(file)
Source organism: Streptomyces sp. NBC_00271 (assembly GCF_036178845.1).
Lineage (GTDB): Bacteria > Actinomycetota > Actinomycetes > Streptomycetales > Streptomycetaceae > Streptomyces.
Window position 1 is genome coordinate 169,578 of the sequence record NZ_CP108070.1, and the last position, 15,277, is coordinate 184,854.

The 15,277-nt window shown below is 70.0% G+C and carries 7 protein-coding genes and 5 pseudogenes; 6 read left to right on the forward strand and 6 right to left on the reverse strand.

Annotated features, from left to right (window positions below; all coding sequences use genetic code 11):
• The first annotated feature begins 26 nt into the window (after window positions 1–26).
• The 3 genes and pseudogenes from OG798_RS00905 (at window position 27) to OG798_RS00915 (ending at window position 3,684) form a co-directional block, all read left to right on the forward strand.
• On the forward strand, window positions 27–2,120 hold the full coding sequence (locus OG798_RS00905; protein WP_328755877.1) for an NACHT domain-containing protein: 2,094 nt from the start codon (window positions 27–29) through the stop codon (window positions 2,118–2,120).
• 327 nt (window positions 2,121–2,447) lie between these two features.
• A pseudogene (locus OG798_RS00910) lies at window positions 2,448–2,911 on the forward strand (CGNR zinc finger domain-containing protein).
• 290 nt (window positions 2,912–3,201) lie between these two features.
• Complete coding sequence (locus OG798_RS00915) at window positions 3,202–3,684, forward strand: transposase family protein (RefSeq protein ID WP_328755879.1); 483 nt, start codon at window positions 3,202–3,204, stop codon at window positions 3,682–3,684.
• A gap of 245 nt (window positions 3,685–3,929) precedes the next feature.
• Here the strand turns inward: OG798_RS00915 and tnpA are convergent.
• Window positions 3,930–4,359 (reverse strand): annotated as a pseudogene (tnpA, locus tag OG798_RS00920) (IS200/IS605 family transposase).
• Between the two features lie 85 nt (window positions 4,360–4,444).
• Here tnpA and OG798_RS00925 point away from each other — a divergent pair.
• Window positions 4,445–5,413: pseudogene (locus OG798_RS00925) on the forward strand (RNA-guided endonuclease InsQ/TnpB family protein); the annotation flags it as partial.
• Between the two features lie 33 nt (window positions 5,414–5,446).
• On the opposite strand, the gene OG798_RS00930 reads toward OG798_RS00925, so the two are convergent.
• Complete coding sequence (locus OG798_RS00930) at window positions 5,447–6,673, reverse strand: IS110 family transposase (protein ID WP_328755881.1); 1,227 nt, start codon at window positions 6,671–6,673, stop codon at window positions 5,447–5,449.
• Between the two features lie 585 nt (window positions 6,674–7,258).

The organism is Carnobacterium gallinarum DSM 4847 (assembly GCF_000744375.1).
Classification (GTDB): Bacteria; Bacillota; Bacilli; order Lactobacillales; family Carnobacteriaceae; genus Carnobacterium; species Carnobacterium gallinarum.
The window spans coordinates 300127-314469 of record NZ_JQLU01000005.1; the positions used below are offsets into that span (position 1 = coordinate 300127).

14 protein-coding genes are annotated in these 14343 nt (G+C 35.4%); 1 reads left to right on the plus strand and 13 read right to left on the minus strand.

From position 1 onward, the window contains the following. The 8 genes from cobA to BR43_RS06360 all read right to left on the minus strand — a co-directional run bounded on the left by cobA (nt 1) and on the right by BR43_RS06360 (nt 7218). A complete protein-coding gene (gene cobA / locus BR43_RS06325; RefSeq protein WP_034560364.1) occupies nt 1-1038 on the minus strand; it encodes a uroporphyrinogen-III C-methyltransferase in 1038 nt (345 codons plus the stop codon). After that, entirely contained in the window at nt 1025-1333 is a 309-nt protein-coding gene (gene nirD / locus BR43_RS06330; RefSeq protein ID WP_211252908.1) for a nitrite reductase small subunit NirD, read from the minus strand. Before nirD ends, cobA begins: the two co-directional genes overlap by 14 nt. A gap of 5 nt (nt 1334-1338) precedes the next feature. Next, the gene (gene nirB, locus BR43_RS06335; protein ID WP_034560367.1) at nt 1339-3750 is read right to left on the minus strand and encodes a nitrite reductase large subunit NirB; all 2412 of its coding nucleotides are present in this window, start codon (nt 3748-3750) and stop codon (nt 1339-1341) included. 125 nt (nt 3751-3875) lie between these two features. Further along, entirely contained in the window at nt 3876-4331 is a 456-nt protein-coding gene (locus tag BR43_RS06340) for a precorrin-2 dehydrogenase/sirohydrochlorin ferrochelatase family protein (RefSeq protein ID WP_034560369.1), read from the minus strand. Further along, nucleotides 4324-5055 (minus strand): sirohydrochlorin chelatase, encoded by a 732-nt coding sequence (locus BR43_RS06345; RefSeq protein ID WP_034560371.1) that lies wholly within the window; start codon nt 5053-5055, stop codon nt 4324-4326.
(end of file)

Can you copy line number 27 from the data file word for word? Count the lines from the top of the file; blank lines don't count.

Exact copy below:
From position 1 onward, the window contains the following. The 8 genes from cobA to BR43_RS06360 all read right to left on the minus strand — a co-directional run bounded on the left by cobA (nt 1) and on the right by BR43_RS06360 (nt 7218). A complete protein-coding gene (gene cobA / locus BR43_RS06325; RefSeq protein WP_034560364.1) occupies nt 1-1038 on the minus strand; it encodes a uroporphyrinogen-III C-methyltransferase in 1038 nt (345 codons plus the stop codon). After that, entirely contained in the window at nt 1025-1333 is a 309-nt protein-coding gene (gene nirD / locus BR43_RS06330; RefSeq protein ID WP_211252908.1) for a nitrite reductase small subunit NirD, read from the minus strand. Before nirD ends, cobA begins: the two co-directional genes overlap by 14 nt. A gap of 5 nt (nt 1334-1338) precedes the next feature. Next, the gene (gene nirB, locus BR43_RS06335; protein ID WP_034560367.1) at nt 1339-3750 is read right to left on the minus strand and encodes a nitrite reductase large subunit NirB; all 2412 of its coding nucleotides are present in this window, start codon (nt 3748-3750) and stop codon (nt 1339-1341) included. 125 nt (nt 3751-3875) lie between these two features. Further along, entirely contained in the window at nt 3876-4331 is a 456-nt protein-coding gene (locus tag BR43_RS06340) for a precorrin-2 dehydrogenase/sirohydrochlorin ferrochelatase family protein (RefSeq protein ID WP_034560369.1), read from the minus strand. Further along, nucleotides 4324-5055 (minus strand): sirohydrochlorin chelatase, encoded by a 732-nt coding sequence (locus BR43_RS06345; RefSeq protein ID WP_034560371.1) that lies wholly within the window; start codon nt 5053-5055, stop codon nt 4324-4326.